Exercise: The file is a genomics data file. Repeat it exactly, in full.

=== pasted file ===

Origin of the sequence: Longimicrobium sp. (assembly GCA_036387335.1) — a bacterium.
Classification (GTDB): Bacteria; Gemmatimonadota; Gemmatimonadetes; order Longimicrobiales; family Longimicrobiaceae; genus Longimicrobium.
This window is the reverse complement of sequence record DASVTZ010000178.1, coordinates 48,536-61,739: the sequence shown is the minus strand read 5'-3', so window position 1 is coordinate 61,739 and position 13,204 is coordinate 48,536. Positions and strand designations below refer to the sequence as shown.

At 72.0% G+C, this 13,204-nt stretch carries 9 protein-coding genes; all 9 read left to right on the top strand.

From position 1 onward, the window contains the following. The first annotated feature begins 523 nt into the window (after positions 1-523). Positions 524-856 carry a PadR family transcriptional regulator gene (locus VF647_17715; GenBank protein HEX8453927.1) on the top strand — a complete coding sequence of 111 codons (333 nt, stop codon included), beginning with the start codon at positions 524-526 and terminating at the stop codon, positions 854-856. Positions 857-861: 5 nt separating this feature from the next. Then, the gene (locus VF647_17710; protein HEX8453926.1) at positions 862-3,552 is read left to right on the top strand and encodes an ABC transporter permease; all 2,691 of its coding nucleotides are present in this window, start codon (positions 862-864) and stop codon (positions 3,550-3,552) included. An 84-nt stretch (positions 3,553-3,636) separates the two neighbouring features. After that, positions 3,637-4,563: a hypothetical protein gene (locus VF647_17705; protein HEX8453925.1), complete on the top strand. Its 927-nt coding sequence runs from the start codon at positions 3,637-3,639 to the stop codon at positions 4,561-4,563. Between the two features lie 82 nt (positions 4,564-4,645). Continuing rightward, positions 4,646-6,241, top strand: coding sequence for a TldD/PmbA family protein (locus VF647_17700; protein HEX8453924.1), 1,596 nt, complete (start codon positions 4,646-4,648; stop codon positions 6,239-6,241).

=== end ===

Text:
Origin of the sequence: Longimicrobium sp. (assembly GCA_036387335.1) — a bacterium.
Classification (GTDB): Bacteria; Gemmatimonadota; Gemmatimonadetes; order Longimicrobiales; family Longimicrobiaceae; genus Longimicrobium.
This window is the reverse complement of sequence record DASVTZ010000178.1, coordinates 48,536-61,739: the sequence shown is the minus strand read 5'-3', so window position 1 is coordinate 61,739 and position 13,204 is coordinate 48,536. Positions and strand designations below refer to the sequence as shown.

At 72.0% G+C, this 13,204-nt stretch carries 9 protein-coding genes; all 9 read left to right on the top strand.

From position 1 onward, the window contains the following. The first annotated feature begins 523 nt into the window (after positions 1-523). Positions 524-856 carry a PadR family transcriptional regulator gene (locus VF647_17715; GenBank protein HEX8453927.1) on the top strand — a complete coding sequence of 111 codons (333 nt, stop codon included), beginning with the start codon at positions 524-526 and terminating at the stop codon, positions 854-856. Positions 857-861: 5 nt separating this feature from the next. Then, the gene (locus VF647_17710; protein HEX8453926.1) at positions 862-3,552 is read left to right on the top strand and encodes an ABC transporter permease; all 2,691 of its coding nucleotides are present in this window, start codon (positions 862-864) and stop codon (positions 3,550-3,552) included. An 84-nt stretch (positions 3,553-3,636) separates the two neighbouring features. After that, positions 3,637-4,563: a hypothetical protein gene (locus VF647_17705; protein HEX8453925.1), complete on the top strand. Its 927-nt coding sequence runs from the start codon at positions 3,637-3,639 to the stop codon at positions 4,561-4,563. Between the two features lie 82 nt (positions 4,564-4,645). Continuing rightward, positions 4,646-6,241, top strand: coding sequence for a TldD/PmbA family protein (locus VF647_17700; protein HEX8453924.1), 1,596 nt, complete (start codon positions 4,646-4,648; stop codon positions 6,239-6,241).